Evaluating the Impact of Your Library. By Sharon Markless and David Streatfield , Facet Publishing, 2006, ISBN 978-1856044882, 224 pages.
More than ever libraries and information services need to be accountable to their users, to their institutions and to their funding bodies. They need to demonstrate their value, outcomes and impact - but how?
Traditionally we have gathered statistics - slightly obsessively perhaps - as if the very act of gathering the variables provided us with some solace and comfort that we were performing well. We could inform our funding bodies just how many books we had, how many we had issued, how many we had shelved - counting them out and counting them back in again - a myriad of variables pouring in from every service point, from every transaction, from access and egress, from dawn to dusk, week to month, year to year - we had been quantified. However this data described the activity around library services rather than our achievements; it described quantity not quality, efficiency not effectiveness, industry not impact.
Impact is where Sharon Markless and David Streatfield come in, they have provided in a single, slim volume a 'tool book' for evaluating this impact and a very readable discourse on the subject. Both are prolific writers, consultants and respected educationalists. Markless is a lecturer at King's College London and contributor to Information Management Associates consultants where Streatfield is the Principal.
The book itself is a by-product of the consultancy and facilitation work they both undertook as part of the SCONUL (Society of College, National and University Libraries)/ LIRG (Library and Information Research Group) Impact Measurement Initiative. This national research project led by Phillip Payne and Angela Conyers explored the impact of Higher Education libraries on learning, teaching, and research, with the aim of developing a toolkit of impact research methodologies for HE libraries.
The research began as a one-year pilot project, running from July 2003 - July 2004, with ten Higher Education libraries taking part, each identifying an impact theme and a topic that they wished to explore in depth. A second phase of the initiative then ran from July 2004 with a new cohort of twelve HE libraries, including my own institution, Staffordshire University. The details and the results from the participants and the project can be found at the lis-impact JISCmail Web site .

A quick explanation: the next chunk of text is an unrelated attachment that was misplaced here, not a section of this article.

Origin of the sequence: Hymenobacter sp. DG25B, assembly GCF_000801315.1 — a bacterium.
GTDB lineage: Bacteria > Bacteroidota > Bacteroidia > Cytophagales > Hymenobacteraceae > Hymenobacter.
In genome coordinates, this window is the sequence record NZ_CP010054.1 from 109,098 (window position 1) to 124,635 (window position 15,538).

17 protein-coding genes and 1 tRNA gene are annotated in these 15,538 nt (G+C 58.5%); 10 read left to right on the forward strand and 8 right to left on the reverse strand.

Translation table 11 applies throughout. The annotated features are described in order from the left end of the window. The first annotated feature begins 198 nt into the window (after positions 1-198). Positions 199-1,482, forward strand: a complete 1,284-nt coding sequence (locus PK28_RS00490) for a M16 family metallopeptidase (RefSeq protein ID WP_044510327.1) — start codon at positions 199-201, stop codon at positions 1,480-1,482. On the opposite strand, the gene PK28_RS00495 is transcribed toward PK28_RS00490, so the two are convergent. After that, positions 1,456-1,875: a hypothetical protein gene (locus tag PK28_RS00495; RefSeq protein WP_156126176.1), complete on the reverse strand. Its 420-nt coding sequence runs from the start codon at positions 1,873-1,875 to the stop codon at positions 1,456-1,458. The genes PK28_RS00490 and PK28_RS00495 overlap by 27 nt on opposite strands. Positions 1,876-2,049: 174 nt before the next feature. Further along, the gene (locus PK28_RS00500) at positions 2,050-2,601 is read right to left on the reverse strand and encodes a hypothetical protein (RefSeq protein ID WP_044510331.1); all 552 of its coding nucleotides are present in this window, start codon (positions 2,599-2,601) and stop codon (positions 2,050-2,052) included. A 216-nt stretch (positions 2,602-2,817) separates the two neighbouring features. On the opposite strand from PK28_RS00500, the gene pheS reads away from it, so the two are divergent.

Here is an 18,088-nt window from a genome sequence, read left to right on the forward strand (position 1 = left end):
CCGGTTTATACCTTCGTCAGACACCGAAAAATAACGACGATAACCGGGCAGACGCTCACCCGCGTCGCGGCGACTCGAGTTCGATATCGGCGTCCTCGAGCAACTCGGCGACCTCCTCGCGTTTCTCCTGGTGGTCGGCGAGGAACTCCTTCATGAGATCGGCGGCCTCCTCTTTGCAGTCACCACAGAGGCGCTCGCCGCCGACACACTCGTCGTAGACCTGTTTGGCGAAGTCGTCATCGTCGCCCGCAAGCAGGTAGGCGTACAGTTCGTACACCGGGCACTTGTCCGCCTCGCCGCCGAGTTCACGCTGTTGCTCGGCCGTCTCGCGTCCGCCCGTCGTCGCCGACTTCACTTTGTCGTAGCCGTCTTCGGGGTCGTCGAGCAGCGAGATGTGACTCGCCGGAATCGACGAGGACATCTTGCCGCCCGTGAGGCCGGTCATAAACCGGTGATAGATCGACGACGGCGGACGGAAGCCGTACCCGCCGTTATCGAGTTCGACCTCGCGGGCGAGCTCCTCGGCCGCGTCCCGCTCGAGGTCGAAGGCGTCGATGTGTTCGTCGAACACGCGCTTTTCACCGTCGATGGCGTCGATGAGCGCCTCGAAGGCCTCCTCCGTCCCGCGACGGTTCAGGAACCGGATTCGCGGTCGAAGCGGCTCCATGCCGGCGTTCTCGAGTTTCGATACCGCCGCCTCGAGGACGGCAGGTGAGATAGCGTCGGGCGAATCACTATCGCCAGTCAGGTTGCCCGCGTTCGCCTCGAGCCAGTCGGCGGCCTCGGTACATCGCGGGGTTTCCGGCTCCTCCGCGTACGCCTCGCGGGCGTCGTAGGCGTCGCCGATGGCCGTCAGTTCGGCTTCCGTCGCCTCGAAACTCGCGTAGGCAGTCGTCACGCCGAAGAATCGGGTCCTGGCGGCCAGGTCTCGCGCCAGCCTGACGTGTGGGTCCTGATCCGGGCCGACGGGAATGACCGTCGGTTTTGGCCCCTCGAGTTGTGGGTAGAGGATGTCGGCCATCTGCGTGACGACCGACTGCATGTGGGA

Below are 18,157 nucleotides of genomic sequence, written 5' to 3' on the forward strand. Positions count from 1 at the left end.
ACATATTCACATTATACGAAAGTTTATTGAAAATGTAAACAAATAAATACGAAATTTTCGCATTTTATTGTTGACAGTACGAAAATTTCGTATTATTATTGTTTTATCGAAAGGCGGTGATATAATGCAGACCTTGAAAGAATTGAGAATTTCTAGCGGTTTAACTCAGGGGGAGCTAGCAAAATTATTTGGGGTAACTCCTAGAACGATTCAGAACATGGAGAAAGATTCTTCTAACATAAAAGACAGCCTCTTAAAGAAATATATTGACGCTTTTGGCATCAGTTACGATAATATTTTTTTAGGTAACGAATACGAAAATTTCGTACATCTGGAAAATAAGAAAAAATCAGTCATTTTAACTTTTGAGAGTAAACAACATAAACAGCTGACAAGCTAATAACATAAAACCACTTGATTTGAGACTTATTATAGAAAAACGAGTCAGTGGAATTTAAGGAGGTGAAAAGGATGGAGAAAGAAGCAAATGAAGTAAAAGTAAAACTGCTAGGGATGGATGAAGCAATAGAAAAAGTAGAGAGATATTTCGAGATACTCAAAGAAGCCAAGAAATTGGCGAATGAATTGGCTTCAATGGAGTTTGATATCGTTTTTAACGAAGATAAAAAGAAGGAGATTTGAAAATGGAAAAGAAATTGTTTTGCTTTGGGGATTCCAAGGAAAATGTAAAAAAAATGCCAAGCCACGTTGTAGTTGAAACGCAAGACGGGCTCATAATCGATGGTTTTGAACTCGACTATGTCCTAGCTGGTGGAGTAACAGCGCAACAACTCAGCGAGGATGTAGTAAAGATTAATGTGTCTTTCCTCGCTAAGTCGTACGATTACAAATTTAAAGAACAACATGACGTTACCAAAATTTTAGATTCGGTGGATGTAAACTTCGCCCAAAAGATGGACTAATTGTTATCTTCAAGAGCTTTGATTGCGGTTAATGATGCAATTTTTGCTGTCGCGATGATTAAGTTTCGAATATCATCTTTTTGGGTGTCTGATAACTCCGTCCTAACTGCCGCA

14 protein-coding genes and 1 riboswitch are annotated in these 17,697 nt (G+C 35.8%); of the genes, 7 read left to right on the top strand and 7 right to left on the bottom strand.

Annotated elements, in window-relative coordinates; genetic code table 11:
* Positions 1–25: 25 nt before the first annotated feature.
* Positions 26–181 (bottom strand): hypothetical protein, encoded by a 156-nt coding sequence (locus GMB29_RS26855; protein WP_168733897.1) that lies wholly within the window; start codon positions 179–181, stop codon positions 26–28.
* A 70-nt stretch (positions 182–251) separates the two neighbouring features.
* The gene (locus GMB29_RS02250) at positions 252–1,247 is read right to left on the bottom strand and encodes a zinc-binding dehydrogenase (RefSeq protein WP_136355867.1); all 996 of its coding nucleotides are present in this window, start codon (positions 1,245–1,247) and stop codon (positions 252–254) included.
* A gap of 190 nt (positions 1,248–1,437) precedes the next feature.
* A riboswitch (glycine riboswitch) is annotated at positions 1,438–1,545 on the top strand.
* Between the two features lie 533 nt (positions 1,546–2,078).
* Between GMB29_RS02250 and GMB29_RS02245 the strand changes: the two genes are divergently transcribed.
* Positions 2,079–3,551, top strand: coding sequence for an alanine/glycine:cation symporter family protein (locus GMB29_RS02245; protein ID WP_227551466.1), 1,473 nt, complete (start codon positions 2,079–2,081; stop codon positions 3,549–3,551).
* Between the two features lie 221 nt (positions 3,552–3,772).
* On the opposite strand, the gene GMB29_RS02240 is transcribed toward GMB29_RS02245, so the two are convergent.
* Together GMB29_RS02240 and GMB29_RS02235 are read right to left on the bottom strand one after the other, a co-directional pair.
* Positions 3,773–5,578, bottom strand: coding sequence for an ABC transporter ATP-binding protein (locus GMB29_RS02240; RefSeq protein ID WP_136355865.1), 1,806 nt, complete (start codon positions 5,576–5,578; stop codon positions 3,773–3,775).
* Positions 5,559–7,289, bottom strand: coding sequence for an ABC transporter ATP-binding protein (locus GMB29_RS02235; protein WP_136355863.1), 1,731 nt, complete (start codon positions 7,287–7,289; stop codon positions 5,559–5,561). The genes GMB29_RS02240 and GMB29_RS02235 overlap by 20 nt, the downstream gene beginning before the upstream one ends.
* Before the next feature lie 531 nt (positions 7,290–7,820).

The demand for evidence and impact requires that we use the best evidence we can possibly obtain; qualitative and quantitative, using rigorous and authoritative methods. Impact Analysis methodology is discussed and tools, hints, reflections and suggestions are provided throughout.
The authors open by setting the context and describing the concept, asking and proffering real life explanations of what impact and impact methodology means. At Staffordshire this meant setting objectives, establishing success criteria and identifying the methodology by which we could measure impact. Ours was relatively straightforward: a merged help desk - a single point of access for IT and Library enquiries. The objectives were to provide ease of access to IS learning resources and services, to optimise staffing and resources and provide a service where staff can address, answer or refer the majority of learning support enquiries.
Our methodology involved critical incident interviews - when, what, why, how - and an analysis of usage data, we interviewed pre- and post-help desk merger, we held focus groups pre- and post-merger, we held interview-led questionnaires and benchmarked joint help desk services with other institutions - a range of robust techniques and methods. Impact usually means impact on people and we were looking for changes in behaviour (doing things differently), competence (doing things better), levels of knowledge and an improvement in attitudes from our customers to our services and to our staff.
We were very pleased with the result - staff were engaged in the process and planning of the project, in defining roles and responsibilities, policies and procedures and importantly also in the evidence-gathering and impact analysis.
Part 2 of the book provides the methodology. This is where the 'tool book' kicks in; in fact the authors invite those 'whose wishes are purely practical' to 'please go on' to this section. As described above in the Staffordshire experience, the methodology involves setting objectives, establishing success criteria, activities and outputs, evidence-gathering, analysis, presenting and planning.
The third part of the book provides more discourse and analysis, delving deeper into the concept, exploring the bigger questions and offering more information and sources on evidence-based library work.
Interspersed throughout the book are the 12 'Laws of Impact Evaluation' which are not really laws or rules at all but serve as useful synopses. A companion Web site provides additional tools and materials . This could be better and I advise readers to visit the lis-impact archives  mentioned above for a more comprehensive Web experience.
The strength of the book lies in its duality as both a tool and as an entertaining and insightful analysis of the context, concepts and methodologies required to demonstrate the effectiveness of your library.
- JISCmail archive for lis-impact list http://www.jiscmail.ac.uk/archives/lis-impact.html
- Facet Publishing companion Web page to the publication: Evaluation tools and materials http://www.facetpublishing.co.uk/evaluatingimpact/